- Increasing loyalty through added convenience
Optimizing Operational Efficiency
Customers are not the only priority when it comes to in-store navigation. Employee productivity is another key focus to improve in-store sales and foot traffic. For example, if you’re in charge of a team of new hires for floor support, you can closely monitor their progress in real-time through insights. Consequently, meaningful data measurement maintains workforce standards which ultimately influences growth.
Features of In-Store Mapping
Some critical features of in-store mapping are:
- Markers for locating points of interest (PoI)
- Wayfinding options and digitals signs to all PoI on the interactive map
- One-meter indoor accuracy with blue-dot navigation
- Analytics assistance in capturing and analyzing interactions
- Integrated product search on interactive maps
Best Technology to Implement In-Store Navigation
Store navigation is now expected to do everything from locating products, people, and assets, to sending advertisements to users based on their interests. But if you’re wondering where to go shopping for in-store mapping solutions? Mapsted is the answer. As a patent-holder of technology that completely closed the gap between online and offline shopping experiences, Mapsted is always the best choice for retail businesses with budget caps. So here’s your chance to try one of the most innovative indoor navigation solutions for free. Request a demonstration today!
Undoubtedly, shoppers appreciate the technology that helps them navigate a space with confidence. Where physical signs once stood, technology has stepped in to make navigation easier, and we’re implying ones that work without increasing infrastructure costs. However, important in-store navigation apps are they should be affordable and justified. With that in mind, Mapsted’s interactive blue-dot navigation system is the most human-like way of using technology for navigation. As a strong contender in this segment, it maximizes convenience and value to brands and customers.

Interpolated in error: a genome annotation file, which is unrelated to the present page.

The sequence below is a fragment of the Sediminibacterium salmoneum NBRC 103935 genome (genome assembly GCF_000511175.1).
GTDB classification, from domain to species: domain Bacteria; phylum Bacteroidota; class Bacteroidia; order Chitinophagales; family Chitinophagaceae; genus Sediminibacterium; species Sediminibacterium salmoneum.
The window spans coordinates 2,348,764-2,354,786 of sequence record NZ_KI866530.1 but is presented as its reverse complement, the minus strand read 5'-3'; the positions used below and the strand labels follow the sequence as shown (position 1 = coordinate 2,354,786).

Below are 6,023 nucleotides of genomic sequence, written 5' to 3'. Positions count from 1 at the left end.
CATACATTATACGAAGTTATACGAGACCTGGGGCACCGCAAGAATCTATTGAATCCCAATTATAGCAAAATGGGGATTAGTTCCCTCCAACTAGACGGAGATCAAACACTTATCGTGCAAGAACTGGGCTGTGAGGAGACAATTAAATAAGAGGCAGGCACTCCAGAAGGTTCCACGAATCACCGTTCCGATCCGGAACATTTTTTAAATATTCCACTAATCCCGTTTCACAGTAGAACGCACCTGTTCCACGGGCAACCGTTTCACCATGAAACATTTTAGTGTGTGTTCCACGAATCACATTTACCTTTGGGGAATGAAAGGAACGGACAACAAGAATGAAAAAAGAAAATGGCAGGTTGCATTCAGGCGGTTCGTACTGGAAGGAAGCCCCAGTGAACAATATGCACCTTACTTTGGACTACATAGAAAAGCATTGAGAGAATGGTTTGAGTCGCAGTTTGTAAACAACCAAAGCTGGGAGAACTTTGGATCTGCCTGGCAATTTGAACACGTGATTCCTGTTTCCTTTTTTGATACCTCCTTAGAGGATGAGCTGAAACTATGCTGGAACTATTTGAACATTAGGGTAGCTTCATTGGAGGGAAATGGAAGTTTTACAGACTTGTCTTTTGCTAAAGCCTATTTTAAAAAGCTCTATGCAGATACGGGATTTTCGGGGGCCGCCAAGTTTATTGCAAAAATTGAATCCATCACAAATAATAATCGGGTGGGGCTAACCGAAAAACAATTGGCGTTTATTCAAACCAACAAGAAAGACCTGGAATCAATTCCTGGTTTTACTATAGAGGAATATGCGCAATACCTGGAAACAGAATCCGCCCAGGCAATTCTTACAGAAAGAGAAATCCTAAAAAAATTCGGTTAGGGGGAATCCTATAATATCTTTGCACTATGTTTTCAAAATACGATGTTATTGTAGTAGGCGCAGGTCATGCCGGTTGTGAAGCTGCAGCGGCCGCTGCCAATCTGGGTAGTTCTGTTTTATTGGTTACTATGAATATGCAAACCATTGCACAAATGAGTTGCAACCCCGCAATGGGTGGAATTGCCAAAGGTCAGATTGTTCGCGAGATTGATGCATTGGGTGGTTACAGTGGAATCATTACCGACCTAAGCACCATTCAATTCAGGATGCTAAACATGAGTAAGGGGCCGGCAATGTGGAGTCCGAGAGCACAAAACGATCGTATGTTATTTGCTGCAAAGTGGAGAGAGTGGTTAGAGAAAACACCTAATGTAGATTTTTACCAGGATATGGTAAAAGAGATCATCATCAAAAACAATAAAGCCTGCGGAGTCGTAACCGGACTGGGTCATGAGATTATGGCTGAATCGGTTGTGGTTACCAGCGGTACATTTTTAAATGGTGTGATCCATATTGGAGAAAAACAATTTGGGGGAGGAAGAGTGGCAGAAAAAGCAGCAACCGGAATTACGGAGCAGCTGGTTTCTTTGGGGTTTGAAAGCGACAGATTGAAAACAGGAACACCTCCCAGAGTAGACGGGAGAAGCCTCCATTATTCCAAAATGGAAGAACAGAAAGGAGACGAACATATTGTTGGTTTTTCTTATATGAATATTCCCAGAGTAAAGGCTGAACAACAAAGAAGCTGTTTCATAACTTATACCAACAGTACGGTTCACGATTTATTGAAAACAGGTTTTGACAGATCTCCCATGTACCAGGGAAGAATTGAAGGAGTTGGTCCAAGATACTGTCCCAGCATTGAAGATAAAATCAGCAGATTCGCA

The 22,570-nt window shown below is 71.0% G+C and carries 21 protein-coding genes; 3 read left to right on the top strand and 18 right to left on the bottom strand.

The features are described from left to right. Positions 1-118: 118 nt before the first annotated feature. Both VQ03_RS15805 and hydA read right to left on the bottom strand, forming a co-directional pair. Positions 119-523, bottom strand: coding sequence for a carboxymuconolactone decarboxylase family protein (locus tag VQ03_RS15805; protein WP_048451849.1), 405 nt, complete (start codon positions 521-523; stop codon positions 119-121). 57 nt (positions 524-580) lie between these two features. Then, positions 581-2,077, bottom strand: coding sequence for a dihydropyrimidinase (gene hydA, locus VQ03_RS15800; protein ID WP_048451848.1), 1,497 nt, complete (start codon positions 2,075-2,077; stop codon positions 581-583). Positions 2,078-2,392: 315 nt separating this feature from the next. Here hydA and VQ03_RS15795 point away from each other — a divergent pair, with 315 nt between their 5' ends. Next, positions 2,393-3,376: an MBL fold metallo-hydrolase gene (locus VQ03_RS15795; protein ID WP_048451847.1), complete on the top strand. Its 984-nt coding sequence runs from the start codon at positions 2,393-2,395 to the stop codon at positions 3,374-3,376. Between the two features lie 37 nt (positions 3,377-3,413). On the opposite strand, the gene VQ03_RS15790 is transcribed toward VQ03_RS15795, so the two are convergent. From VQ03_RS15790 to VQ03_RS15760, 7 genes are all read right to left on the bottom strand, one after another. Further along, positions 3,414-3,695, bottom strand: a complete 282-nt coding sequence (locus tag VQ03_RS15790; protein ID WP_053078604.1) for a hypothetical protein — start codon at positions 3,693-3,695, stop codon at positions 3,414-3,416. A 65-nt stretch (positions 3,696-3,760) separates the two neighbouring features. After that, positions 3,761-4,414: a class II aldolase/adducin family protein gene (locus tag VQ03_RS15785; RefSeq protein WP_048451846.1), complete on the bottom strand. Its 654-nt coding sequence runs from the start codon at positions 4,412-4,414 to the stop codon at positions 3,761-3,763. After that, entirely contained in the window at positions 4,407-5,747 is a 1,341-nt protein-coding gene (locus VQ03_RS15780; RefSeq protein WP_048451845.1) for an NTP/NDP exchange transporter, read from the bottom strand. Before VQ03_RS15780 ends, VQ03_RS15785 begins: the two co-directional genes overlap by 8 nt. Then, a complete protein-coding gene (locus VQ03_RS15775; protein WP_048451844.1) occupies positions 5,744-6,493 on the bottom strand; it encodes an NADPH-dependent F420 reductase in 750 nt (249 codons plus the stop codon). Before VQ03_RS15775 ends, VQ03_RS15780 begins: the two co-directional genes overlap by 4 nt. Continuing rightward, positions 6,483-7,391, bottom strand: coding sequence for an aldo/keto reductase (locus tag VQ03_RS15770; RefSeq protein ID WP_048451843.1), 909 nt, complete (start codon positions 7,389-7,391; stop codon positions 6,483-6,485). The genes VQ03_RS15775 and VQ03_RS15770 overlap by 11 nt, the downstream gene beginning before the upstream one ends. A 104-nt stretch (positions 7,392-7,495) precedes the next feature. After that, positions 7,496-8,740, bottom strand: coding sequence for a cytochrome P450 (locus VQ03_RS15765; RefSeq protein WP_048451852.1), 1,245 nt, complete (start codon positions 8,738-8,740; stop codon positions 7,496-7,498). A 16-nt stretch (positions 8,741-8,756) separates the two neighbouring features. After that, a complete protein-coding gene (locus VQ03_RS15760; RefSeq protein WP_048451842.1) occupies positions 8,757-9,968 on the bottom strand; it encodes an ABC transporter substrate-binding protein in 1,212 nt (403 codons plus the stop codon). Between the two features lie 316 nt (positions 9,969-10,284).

Frequently Asked Questions
Q1. What is the customer journey in a retail store?
Ans. It is a planned journey that a customer takes to learn about your company’s offerings, make purchases, and receive loyalty benefits.
Q2. What is retail mapping?
Ans. The inclusion of markers and wayfinding signs in retail outlet mapping simplifies information for users and reduces anxiety.
Q3. What is heat mapping in retail stores?
Ans. A high level of activity is represented with a deep intensity of color. It aids in visualizing where people congregate in numbers and how frequently to demonstrate traffic patterns and behavior.
Q4. What is a decompression zone in retail?
Ans. It is usually a transition point where traffic from two opposing environments is affected by the crossover. In the case of retail, it is the transition from outdoor to indoor space.